Summarized from Github Specification

Self-describing content-addressed identifiers for distributed systems

Basically a hash with some metadata. CID is a self-describing format for referencing content, it is a form of content addressed storage.

Format: <cidv1> ::= <multibase-prefix><multicodec-cidv1><multicodec-content-type><multihash-content-address>


  • <multibase-prefix> is a multibase code (1 or 2 bytes), to ease encoding CIDs into various bases. NOTE: Binary (not text-based) protocols and formats may omit the multibase prefix when the encoding is unambiguous.
  • <multicodec-cidv1> is a multicodec representing the version of CID, here for upgradability purposes.
  • <multicodec-content-type> is a multicodec code representing the content type or format of the data being addressed.
  • <multihash-content-address> is a multihash value, representing the cryptographic hash of the content being addressed. Multihash enables CIDs to use many different cryptographic hash function, for upgradability and protocol agility purposes.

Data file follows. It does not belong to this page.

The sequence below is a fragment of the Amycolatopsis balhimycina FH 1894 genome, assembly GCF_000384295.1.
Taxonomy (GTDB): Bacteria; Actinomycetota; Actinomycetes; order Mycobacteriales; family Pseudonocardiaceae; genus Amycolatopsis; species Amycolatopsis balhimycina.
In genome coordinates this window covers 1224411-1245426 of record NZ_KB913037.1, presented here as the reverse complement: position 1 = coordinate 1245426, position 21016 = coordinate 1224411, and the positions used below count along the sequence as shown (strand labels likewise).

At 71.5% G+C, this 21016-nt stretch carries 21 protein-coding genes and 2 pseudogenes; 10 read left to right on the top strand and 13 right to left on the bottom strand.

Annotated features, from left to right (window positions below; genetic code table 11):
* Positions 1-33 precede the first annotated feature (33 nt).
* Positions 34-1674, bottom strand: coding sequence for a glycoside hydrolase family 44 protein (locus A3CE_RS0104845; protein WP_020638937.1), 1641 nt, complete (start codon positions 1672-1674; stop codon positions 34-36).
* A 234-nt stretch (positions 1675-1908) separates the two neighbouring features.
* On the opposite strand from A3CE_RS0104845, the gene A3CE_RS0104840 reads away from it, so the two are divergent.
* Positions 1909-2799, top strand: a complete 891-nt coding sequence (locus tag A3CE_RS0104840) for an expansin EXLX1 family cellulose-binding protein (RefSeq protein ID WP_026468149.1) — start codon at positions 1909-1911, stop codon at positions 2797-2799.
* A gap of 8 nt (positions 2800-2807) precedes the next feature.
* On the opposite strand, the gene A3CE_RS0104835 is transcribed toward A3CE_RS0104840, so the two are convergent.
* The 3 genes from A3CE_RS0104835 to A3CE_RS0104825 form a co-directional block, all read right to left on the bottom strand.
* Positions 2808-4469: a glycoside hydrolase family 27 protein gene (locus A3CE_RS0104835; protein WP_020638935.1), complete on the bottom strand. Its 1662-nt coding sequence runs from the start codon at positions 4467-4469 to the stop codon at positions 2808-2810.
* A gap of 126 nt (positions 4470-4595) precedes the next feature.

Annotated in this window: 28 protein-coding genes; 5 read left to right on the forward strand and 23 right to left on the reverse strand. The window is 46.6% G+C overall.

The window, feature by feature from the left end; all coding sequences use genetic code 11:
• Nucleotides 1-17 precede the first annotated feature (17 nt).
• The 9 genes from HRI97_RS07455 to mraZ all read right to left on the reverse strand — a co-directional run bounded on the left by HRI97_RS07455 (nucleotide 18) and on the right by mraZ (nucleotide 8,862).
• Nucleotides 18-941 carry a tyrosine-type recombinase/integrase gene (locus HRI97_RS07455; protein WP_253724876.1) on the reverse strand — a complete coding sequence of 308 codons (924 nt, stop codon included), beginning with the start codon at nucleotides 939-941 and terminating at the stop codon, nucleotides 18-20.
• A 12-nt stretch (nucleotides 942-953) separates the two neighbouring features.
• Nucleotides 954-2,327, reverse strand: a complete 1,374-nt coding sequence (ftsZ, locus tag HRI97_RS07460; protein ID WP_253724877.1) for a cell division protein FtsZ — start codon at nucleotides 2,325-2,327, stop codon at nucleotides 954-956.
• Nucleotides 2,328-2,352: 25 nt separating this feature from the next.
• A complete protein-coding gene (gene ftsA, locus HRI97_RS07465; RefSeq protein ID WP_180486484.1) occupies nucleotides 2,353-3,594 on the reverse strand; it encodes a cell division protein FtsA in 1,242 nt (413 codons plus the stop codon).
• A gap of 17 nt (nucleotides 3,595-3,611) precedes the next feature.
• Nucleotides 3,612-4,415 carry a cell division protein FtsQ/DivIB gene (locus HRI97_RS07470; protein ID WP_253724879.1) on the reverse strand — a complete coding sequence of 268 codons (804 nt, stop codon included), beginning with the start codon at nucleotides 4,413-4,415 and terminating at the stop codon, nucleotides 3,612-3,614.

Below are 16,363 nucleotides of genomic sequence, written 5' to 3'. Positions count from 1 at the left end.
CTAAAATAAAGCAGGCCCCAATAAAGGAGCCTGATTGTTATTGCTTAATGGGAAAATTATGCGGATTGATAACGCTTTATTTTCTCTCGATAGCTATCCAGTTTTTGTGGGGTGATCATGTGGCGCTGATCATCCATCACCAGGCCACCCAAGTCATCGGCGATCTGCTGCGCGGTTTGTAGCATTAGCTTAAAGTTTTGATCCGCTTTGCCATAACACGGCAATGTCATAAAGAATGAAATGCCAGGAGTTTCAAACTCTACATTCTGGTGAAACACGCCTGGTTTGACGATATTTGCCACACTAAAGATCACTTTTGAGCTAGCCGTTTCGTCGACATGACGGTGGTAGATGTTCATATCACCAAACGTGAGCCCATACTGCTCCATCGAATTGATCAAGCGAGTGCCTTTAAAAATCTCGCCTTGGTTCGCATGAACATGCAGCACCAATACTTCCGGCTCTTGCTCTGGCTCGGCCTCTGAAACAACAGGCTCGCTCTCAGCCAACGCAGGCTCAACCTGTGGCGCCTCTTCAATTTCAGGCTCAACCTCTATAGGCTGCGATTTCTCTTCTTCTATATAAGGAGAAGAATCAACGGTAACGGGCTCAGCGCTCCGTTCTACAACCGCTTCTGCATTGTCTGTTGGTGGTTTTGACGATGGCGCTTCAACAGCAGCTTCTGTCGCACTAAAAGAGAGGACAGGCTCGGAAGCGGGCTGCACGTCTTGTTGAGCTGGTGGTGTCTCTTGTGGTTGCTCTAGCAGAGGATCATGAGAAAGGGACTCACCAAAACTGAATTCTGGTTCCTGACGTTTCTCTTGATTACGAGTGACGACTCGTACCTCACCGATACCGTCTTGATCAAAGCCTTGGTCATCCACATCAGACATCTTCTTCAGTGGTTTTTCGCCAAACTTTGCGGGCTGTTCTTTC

Brooklyn Zelenka from Fission Codes on IPVM

CID-based computation also means that we can use memoization to inform us if an operation has been run before so we can optimize our efforts and copy the CIDs of those outputs into our work, saving time and compute power.


Graphs that use CIDs for references are acyclical! Hashing a cycle would mean that you need to know the CID of the contents without actually traversing its contents.

This is impossible! Consider a cycle A -> B -> C -> A. To figure out the CID of A, we need to know the CID of B. To know the CID of B you need to know the CID of C. C’s CID needs to know the CID of A and we are back where we started.

Side note: I guess this could be done by brute forcing a hash collision but this is so statistically improbable we might as we well consider it impossible